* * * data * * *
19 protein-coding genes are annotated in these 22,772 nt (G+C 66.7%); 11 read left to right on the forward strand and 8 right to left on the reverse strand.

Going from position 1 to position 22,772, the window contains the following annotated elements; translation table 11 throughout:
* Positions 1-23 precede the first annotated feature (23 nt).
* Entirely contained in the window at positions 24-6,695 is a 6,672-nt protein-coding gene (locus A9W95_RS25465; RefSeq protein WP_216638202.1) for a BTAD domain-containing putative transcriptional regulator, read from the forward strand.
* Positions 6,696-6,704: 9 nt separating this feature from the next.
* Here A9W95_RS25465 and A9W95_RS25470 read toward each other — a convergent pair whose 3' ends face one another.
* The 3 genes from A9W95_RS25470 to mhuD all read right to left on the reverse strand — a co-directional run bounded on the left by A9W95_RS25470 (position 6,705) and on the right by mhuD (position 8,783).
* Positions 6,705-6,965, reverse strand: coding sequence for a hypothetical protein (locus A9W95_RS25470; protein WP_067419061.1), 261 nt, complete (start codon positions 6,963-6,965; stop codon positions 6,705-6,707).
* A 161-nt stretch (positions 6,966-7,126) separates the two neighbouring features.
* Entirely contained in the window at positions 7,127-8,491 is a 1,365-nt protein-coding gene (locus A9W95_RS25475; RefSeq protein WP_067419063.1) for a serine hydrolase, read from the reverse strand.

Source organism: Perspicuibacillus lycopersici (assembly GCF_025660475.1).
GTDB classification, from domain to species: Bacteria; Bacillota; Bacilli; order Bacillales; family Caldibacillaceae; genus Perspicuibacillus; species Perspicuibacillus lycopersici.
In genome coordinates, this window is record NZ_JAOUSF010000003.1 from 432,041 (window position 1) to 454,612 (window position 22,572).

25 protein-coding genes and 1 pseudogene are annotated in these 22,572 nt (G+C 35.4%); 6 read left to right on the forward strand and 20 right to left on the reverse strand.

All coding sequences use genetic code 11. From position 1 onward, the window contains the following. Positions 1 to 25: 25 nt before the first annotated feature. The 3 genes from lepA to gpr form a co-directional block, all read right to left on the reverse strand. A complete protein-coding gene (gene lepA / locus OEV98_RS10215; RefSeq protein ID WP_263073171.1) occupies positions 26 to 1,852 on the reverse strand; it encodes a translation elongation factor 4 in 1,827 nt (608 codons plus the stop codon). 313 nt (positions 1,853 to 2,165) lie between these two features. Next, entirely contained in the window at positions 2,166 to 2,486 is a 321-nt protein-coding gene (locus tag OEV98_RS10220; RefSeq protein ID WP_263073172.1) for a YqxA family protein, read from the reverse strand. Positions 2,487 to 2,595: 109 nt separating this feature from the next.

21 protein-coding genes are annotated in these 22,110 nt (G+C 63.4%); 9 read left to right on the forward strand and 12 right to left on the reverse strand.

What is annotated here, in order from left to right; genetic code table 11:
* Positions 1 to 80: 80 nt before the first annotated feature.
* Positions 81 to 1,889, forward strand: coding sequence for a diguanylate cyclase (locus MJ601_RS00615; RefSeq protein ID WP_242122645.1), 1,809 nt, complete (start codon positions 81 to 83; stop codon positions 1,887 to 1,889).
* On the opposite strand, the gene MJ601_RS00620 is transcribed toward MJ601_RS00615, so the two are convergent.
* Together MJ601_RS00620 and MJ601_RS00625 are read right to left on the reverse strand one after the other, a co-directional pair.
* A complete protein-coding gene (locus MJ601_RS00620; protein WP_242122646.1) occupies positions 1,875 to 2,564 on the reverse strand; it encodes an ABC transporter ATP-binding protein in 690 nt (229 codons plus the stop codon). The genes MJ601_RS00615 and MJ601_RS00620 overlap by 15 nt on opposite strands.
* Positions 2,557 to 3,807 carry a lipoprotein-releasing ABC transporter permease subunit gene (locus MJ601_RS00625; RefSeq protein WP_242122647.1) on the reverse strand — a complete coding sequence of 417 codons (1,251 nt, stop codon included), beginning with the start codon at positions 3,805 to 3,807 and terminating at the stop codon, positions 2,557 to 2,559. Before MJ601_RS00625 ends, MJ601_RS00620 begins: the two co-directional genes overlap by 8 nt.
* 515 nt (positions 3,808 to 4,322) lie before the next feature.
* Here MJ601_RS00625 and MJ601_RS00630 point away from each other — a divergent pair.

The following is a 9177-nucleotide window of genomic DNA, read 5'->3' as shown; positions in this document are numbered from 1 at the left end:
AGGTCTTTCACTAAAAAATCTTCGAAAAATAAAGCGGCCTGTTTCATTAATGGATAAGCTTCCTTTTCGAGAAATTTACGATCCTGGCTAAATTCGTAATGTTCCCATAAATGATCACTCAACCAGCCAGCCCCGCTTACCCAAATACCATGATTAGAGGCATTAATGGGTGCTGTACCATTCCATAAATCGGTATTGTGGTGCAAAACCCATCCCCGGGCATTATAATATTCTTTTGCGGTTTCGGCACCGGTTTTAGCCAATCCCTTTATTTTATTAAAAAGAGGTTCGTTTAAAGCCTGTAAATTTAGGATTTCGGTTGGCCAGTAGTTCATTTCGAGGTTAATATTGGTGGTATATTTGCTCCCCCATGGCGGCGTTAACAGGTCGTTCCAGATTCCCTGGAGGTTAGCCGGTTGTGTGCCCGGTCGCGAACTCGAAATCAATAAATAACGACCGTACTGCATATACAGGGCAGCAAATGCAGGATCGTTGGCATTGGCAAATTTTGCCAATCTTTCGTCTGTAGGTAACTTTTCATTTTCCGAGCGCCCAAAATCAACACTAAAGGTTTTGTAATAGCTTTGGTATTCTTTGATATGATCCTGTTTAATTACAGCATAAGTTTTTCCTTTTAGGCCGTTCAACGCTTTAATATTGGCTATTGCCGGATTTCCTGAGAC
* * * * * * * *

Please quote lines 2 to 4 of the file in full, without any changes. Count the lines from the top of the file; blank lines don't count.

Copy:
Going from position 1 to position 22,772, the window contains the following annotated elements; translation table 11 throughout:
* Positions 1-23 precede the first annotated feature (23 nt).
* Entirely contained in the window at positions 24-6,695 is a 6,672-nt protein-coding gene (locus A9W95_RS25465; RefSeq protein WP_216638202.1) for a BTAD domain-containing putative transcriptional regulator, read from the forward strand.